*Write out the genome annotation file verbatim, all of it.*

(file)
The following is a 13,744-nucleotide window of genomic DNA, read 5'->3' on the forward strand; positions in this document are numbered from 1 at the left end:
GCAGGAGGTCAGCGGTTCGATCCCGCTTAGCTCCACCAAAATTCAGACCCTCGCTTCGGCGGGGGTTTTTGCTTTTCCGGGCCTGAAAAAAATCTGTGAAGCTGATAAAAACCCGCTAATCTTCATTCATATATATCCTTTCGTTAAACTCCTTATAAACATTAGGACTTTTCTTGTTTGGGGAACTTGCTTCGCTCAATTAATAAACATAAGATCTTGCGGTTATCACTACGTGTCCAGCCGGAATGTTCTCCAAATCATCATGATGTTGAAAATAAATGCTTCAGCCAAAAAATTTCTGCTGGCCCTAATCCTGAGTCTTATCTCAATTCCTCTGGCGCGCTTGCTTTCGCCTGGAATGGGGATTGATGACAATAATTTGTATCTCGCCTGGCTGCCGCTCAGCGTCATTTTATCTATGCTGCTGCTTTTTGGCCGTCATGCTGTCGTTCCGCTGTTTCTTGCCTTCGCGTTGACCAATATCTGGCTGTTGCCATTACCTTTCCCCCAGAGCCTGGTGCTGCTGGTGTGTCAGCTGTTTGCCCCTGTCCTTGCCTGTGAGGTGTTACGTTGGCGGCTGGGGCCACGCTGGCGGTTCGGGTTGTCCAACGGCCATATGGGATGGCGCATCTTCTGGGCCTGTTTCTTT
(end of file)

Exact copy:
The following is a 13,744-nucleotide window of genomic DNA, read 5'->3' on the forward strand; positions in this document are numbered from 1 at the left end:
GCAGGAGGTCAGCGGTTCGATCCCGCTTAGCTCCACCAAAATTCAGACCCTCGCTTCGGCGGGGGTTTTTGCTTTTCCGGGCCTGAAAAAAATCTGTGAAGCTGATAAAAACCCGCTAATCTTCATTCATATATATCCTTTCGTTAAACTCCTTATAAACATTAGGACTTTTCTTGTTTGGGGAACTTGCTTCGCTCAATTAATAAACATAAGATCTTGCGGTTATCACTACGTGTCCAGCCGGAATGTTCTCCAAATCATCATGATGTTGAAAATAAATGCTTCAGCCAAAAAATTTCTGCTGGCCCTAATCCTGAGTCTTATCTCAATTCCTCTGGCGCGCTTGCTTTCGCCTGGAATGGGGATTGATGACAATAATTTGTATCTCGCCTGGCTGCCGCTCAGCGTCATTTTATCTATGCTGCTGCTTTTTGGCCGTCATGCTGTCGTTCCGCTGTTTCTTGCCTTCGCGTTGACCAATATCTGGCTGTTGCCATTACCTTTCCCCCAGAGCCTGGTGCTGCTGGTGTGTCAGCTGTTTGCCCCTGTCCTTGCCTGTGAGGTGTTACGTTGGCGGCTGGGGCCACGCTGGCGGTTCGGGTTGTCCAACGGCCATATGGGATGGCGCATCTTCTGGGCCTGTTTCTTT